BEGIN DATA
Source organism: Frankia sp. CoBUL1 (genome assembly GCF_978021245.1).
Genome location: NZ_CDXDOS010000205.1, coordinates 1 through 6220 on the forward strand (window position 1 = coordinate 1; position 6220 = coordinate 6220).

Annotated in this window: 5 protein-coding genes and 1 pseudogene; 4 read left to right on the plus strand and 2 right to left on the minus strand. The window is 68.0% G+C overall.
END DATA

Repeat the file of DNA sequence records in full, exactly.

Source organism: Frankia sp. CoBUL1 (genome assembly GCF_978021245.1).
Genome location: NZ_CDXDOS010000205.1, coordinates 1 through 6220 on the forward strand (window position 1 = coordinate 1; position 6220 = coordinate 6220).

Annotated in this window: 5 protein-coding genes and 1 pseudogene; 4 read left to right on the plus strand and 2 right to left on the minus strand. The window is 68.0% G+C overall.